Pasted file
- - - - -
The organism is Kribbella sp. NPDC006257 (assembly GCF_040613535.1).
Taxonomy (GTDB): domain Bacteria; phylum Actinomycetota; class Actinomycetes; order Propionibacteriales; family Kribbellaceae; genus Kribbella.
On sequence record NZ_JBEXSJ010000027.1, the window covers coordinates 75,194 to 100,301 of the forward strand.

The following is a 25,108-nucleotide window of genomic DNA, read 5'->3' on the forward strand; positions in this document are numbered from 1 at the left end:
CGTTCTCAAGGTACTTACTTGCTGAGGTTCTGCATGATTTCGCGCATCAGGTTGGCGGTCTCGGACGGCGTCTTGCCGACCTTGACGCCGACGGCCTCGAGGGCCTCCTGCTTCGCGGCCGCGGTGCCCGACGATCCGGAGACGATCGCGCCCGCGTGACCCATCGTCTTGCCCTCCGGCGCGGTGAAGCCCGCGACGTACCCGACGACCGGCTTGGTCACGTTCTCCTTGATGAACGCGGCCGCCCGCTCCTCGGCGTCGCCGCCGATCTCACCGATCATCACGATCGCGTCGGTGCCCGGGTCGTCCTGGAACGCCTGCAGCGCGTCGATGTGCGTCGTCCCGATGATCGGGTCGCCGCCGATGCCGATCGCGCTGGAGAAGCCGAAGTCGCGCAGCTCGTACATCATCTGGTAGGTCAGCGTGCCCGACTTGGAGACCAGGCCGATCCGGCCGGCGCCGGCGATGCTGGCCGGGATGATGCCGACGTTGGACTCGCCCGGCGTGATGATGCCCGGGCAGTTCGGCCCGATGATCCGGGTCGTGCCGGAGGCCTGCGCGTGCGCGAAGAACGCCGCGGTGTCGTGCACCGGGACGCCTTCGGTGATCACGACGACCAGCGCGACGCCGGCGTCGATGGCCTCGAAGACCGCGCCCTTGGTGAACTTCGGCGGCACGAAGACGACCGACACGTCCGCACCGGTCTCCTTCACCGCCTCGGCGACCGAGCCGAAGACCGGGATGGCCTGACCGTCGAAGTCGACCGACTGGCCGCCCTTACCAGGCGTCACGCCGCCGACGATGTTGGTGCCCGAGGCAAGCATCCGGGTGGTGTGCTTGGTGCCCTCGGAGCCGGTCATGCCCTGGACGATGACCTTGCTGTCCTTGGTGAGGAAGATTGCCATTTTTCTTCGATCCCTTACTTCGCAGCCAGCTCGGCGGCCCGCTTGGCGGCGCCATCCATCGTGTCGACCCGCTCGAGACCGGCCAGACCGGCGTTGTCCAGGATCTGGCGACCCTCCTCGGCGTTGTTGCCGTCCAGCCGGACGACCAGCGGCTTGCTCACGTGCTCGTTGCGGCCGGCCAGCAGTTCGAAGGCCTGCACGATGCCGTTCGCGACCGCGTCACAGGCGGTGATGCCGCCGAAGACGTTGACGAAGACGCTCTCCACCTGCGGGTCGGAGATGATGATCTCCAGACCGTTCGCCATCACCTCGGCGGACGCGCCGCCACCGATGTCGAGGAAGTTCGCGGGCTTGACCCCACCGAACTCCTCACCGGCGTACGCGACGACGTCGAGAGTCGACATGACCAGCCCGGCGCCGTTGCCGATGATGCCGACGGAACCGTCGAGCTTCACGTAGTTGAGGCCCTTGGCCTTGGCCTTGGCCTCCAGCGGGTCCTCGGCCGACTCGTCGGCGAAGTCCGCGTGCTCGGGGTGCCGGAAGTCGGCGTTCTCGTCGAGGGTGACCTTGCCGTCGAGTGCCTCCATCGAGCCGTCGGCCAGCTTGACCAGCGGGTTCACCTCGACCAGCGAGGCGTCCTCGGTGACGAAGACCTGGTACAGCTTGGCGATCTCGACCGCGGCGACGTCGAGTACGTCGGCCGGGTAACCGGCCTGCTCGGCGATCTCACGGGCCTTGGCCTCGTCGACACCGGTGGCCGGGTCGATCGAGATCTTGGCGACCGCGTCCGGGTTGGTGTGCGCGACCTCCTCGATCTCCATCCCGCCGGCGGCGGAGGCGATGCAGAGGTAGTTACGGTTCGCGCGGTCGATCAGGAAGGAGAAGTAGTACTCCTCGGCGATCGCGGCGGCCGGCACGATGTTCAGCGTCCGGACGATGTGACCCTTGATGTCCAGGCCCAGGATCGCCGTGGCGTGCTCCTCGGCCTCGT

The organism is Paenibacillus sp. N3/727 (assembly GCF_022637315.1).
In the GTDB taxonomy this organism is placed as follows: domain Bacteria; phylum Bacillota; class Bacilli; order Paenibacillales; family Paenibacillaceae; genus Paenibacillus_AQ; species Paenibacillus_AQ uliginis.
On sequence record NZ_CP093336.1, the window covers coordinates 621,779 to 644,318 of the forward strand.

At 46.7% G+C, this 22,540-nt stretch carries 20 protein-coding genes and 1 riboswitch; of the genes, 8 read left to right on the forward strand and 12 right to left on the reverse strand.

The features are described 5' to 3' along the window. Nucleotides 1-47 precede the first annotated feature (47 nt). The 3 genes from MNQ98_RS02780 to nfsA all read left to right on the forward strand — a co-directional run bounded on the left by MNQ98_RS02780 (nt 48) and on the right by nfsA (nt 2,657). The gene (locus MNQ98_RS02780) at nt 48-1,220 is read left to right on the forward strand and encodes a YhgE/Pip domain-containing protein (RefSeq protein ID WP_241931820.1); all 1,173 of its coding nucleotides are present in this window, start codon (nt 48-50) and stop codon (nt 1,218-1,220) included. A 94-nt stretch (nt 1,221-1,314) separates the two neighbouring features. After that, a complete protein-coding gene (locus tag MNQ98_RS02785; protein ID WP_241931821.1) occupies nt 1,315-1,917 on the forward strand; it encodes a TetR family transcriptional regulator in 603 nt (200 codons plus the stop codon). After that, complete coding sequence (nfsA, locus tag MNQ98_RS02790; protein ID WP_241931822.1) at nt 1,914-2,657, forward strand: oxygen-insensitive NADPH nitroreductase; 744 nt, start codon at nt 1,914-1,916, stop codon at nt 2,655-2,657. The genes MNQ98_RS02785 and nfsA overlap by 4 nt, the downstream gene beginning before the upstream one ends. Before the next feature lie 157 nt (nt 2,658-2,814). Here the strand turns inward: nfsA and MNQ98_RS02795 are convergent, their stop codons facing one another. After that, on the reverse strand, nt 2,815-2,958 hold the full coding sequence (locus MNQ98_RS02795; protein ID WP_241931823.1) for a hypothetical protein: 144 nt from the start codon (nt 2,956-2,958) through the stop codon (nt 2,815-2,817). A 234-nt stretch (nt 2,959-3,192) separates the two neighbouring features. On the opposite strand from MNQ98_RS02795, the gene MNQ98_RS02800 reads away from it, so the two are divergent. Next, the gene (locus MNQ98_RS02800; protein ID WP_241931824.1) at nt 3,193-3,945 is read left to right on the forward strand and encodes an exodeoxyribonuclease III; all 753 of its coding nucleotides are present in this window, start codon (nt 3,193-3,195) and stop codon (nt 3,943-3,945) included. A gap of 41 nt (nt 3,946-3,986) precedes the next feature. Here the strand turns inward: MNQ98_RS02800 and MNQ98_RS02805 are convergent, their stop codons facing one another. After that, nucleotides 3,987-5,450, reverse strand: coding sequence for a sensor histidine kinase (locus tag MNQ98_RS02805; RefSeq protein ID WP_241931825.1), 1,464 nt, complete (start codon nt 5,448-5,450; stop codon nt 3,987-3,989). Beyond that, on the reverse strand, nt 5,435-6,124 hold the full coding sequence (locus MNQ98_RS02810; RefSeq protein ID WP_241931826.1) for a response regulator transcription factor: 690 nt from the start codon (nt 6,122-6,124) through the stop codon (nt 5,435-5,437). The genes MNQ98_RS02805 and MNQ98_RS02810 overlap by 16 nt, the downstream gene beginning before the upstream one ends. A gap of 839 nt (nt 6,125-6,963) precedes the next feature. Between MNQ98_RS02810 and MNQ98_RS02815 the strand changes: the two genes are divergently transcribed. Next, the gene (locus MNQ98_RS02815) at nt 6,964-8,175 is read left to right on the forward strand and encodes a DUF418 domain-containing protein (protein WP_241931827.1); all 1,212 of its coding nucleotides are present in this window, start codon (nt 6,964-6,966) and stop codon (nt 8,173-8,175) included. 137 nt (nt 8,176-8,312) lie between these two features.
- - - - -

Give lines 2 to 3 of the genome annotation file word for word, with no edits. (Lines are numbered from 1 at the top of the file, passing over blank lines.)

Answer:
Taxonomy (GTDB): domain Bacteria; phylum Actinomycetota; class Actinomycetes; order Propionibacteriales; family Kribbellaceae; genus Kribbella.
On sequence record NZ_JBEXSJ010000027.1, the window covers coordinates 75,194 to 100,301 of the forward strand.